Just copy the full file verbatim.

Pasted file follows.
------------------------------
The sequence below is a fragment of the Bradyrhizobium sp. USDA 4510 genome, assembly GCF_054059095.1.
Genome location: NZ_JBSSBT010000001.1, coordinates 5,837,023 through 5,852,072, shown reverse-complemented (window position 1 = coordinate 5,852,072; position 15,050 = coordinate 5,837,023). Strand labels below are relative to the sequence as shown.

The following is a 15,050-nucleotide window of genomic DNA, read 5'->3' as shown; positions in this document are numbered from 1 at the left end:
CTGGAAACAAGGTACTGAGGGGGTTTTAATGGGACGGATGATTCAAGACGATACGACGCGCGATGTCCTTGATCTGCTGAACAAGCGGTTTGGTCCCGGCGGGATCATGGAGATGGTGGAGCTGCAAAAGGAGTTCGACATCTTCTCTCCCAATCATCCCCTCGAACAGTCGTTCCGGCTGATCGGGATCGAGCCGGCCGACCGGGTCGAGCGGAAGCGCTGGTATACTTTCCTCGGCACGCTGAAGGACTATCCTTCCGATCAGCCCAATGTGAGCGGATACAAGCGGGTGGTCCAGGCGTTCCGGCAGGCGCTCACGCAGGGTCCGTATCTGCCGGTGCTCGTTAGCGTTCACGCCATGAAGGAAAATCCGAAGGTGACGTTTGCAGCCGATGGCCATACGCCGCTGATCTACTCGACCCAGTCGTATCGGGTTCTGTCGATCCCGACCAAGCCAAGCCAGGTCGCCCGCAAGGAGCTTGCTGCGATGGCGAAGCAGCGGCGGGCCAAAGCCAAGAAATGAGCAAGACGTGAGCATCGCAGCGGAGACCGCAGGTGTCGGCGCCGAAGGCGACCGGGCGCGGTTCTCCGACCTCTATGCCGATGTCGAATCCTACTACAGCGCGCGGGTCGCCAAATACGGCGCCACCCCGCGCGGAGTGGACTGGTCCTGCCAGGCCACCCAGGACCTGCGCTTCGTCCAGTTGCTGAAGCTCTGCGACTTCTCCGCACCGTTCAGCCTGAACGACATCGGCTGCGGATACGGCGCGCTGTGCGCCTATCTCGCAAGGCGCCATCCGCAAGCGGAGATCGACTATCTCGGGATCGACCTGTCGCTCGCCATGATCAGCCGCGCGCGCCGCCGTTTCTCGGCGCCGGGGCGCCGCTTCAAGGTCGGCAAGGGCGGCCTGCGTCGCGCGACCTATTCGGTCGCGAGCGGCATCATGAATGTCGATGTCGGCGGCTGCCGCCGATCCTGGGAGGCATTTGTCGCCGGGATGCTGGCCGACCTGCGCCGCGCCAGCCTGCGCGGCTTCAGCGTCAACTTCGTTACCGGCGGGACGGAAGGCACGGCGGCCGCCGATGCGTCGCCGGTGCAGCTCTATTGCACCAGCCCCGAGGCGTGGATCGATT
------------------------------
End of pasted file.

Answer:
The sequence below is a fragment of the Bradyrhizobium sp. USDA 4510 genome, assembly GCF_054059095.1.
Genome location: NZ_JBSSBT010000001.1, coordinates 5,837,023 through 5,852,072, shown reverse-complemented (window position 1 = coordinate 5,852,072; position 15,050 = coordinate 5,837,023). Strand labels below are relative to the sequence as shown.

The following is a 15,050-nucleotide window of genomic DNA, read 5'->3' as shown; positions in this document are numbered from 1 at the left end:
CTGGAAACAAGGTACTGAGGGGGTTTTAATGGGACGGATGATTCAAGACGATACGACGCGCGATGTCCTTGATCTGCTGAACAAGCGGTTTGGTCCCGGCGGGATCATGGAGATGGTGGAGCTGCAAAAGGAGTTCGACATCTTCTCTCCCAATCATCCCCTCGAACAGTCGTTCCGGCTGATCGGGATCGAGCCGGCCGACCGGGTCGAGCGGAAGCGCTGGTATACTTTCCTCGGCACGCTGAAGGACTATCCTTCCGATCAGCCCAATGTGAGCGGATACAAGCGGGTGGTCCAGGCGTTCCGGCAGGCGCTCACGCAGGGTCCGTATCTGCCGGTGCTCGTTAGCGTTCACGCCATGAAGGAAAATCCGAAGGTGACGTTTGCAGCCGATGGCCATACGCCGCTGATCTACTCGACCCAGTCGTATCGGGTTCTGTCGATCCCGACCAAGCCAAGCCAGGTCGCCCGCAAGGAGCTTGCTGCGATGGCGAAGCAGCGGCGGGCCAAAGCCAAGAAATGAGCAAGACGTGAGCATCGCAGCGGAGACCGCAGGTGTCGGCGCCGAAGGCGACCGGGCGCGGTTCTCCGACCTCTATGCCGATGTCGAATCCTACTACAGCGCGCGGGTCGCCAAATACGGCGCCACCCCGCGCGGAGTGGACTGGTCCTGCCAGGCCACCCAGGACCTGCGCTTCGTCCAGTTGCTGAAGCTCTGCGACTTCTCCGCACCGTTCAGCCTGAACGACATCGGCTGCGGATACGGCGCGCTGTGCGCCTATCTCGCAAGGCGCCATCCGCAAGCGGAGATCGACTATCTCGGGATCGACCTGTCGCTCGCCATGATCAGCCGCGCGCGCCGCCGTTTCTCGGCGCCGGGGCGCCGCTTCAAGGTCGGCAAGGGCGGCCTGCGTCGCGCGACCTATTCGGTCGCGAGCGGCATCATGAATGTCGATGTCGGCGGCTGCCGCCGATCCTGGGAGGCATTTGTCGCCGGGATGCTGGCCGACCTGCGCCGCGCCAGCCTGCGCGGCTTCAGCGTCAACTTCGTTACCGGCGGGACGGAAGGCACGGCGGCCGCCGATGCGTCGCCGGTGCAGCTCTATTGCACCAGCCCCGAGGCGTGGATCGATT